Kentucky couples become center of same-sex marriage debate as ca - WDRB 41 Louisville News

Kentucky couples become center of same-sex marriage debate as case heads to Supreme Court

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LOUISVILLE, Ky. (WDRB) -- The U.S. Supreme Court will decide whether gay couples nationwide have a right to marry under the constitution and Louisville couples will become part of history as the case is argued in Washington in April.

There was a celebration at a Louisville law office as local couples learned their next stop is the Supreme Court.

"I feel like we've been fighting this battle for the last 32 years," plaintiff Greg Bourke said.

The justices deciding to take up the contentious social issue in what will be one of the most anticipated rulings of the year.

"We just can't wait," another plaintiff, Kim Franklin, said.

To say that Kentucky will be front and center in the decision is no understatement.

"A little under two years ago we had no idea we just filed this because it was the right case to take," attorney Shannon Fauver said.

The court will hear only cases concerning marriage bans in Michigan, Ohio Tennessee and Kentucky.

"We've been together for 23 years and we've adopted four children," plaintiff Randy Johnson said. "We value love and togetherness just like any other family and we believe we deserve the legal recognition just like any other family in Kentucky."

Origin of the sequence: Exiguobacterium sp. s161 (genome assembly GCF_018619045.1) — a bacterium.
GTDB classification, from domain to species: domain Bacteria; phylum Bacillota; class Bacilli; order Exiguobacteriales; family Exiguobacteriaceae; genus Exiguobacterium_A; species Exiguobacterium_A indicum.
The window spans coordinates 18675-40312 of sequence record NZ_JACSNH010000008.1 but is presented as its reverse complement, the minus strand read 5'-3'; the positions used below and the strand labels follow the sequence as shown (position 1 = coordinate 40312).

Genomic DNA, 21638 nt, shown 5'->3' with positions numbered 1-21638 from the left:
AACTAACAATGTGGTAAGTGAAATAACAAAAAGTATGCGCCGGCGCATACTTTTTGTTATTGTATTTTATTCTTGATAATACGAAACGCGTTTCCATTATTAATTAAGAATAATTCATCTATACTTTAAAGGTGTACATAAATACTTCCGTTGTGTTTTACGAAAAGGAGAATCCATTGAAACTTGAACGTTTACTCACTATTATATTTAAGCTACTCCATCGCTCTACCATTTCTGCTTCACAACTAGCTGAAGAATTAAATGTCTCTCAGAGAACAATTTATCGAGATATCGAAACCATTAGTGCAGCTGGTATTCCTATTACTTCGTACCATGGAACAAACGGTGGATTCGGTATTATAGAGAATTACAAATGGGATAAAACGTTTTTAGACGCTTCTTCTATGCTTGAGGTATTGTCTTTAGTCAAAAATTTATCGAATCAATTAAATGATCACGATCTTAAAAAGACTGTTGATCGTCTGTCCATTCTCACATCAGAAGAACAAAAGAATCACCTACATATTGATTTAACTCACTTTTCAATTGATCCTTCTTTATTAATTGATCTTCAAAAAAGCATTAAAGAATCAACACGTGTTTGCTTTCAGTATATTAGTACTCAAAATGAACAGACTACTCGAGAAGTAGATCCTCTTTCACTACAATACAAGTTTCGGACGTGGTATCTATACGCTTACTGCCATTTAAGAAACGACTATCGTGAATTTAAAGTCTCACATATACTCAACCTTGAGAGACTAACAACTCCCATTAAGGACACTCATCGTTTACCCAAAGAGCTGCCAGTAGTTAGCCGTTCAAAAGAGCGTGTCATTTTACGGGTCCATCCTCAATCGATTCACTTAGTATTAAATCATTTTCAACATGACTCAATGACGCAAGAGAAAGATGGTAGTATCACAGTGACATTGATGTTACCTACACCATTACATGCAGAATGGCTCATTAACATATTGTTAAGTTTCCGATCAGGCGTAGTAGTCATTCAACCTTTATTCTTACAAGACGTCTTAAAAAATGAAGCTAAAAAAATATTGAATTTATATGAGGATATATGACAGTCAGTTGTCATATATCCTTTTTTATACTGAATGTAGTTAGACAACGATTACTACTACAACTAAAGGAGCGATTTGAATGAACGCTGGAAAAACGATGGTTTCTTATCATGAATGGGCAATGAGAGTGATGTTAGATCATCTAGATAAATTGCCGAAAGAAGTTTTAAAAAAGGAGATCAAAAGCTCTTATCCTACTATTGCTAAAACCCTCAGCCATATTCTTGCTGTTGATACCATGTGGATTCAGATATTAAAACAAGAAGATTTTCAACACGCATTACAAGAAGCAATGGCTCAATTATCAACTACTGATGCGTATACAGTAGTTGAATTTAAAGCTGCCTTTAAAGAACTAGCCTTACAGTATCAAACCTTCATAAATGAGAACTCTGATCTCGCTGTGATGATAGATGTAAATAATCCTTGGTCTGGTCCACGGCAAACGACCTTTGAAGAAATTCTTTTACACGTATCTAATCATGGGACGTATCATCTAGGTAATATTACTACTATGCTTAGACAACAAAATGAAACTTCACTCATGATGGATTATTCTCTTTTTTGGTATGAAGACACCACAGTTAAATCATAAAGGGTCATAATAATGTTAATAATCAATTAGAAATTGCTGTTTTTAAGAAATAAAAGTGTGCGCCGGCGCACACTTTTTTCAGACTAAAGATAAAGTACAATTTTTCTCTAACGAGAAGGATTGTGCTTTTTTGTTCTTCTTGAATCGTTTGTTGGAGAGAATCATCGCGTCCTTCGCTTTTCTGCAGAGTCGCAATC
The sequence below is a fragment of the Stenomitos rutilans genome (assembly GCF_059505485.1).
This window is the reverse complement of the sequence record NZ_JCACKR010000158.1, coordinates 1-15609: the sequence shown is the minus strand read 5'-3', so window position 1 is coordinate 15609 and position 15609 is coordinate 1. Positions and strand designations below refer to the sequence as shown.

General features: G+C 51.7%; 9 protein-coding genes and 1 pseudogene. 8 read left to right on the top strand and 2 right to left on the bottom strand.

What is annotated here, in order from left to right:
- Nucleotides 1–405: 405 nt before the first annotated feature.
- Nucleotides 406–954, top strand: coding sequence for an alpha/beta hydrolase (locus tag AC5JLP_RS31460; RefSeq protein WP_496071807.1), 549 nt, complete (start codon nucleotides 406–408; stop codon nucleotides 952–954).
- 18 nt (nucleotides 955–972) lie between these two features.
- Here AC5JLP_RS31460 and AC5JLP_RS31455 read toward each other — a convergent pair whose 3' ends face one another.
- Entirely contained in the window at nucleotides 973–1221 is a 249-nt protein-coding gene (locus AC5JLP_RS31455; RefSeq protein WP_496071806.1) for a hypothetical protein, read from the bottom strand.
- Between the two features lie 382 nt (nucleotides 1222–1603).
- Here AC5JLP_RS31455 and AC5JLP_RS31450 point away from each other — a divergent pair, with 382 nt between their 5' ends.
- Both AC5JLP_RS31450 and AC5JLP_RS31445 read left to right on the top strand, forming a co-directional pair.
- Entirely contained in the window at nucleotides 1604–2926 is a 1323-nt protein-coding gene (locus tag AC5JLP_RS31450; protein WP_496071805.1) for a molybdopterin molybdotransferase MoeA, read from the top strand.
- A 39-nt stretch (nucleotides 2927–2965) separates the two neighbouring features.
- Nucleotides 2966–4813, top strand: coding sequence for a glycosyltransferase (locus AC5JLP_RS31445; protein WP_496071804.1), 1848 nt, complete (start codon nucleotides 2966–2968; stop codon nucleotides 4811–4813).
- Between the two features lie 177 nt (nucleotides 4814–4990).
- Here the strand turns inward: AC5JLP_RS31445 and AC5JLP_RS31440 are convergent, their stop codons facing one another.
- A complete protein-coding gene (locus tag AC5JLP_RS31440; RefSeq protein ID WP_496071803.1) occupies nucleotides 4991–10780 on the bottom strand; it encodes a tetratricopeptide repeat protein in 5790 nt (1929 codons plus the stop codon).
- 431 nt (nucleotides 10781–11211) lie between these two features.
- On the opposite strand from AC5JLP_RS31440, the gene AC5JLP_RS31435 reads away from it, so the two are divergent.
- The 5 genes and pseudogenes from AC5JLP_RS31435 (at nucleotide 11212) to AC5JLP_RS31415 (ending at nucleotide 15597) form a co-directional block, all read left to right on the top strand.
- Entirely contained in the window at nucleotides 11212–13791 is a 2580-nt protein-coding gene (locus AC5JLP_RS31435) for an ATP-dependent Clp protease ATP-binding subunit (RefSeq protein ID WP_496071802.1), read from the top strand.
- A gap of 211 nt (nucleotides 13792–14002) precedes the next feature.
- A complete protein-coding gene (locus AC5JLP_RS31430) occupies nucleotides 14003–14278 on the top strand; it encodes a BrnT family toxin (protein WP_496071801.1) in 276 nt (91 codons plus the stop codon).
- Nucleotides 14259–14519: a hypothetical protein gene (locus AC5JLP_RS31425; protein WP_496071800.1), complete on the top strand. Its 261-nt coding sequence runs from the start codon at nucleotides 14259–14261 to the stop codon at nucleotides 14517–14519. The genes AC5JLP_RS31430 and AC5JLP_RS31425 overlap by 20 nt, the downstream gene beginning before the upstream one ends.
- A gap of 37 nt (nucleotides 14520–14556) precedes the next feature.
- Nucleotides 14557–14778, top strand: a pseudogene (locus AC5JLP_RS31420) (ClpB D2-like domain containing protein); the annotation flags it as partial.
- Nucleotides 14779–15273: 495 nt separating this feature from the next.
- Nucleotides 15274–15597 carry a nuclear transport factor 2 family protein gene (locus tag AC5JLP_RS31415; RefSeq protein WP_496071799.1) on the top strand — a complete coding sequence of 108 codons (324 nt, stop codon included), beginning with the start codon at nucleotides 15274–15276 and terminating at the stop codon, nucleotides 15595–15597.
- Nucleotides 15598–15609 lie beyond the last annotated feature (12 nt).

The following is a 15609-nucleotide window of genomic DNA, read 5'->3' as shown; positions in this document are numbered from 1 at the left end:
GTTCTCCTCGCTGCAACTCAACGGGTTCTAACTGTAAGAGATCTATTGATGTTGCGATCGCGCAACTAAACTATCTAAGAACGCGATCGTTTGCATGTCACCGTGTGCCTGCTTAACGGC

The decision comes after the 6th Circuit Court of Appeals ruled in November to uphold marriage restrictions in those four states.

That put pressure on the Supreme Court to take up the matter once and for all.

"I think this is the right court these are the right cases this is the right time," attorney Laura Landenwich said.

There may be no other issue more polarizing in the Commonwealth.

The Family Foundation of Kentucky has long argued against gay marriage.

"The court has just been giving in to what they perceive the way culture is going and, unfortunately, the court is not very good at predicting that," Martin Cothran, with the Family Foundation, said.

The Supreme Court is divided on gay rights and Justice Anthony Kennedy will likely be the key vote.

It's currently legal for same sex couples to marry in 36 states and Washington D.C., but this case will decide how the whole country moves forward.

Martin Cothran 4:46 "We think the court should just get out of the prophecy business and just do law," Cothran said.

Landenwich countered, "It's going to happen. By July our plaintiffs'familiess will have equal rights with all other families in Kentucky and across the south and the country."

Oral arguments will be heard in April with a decision expected in June.

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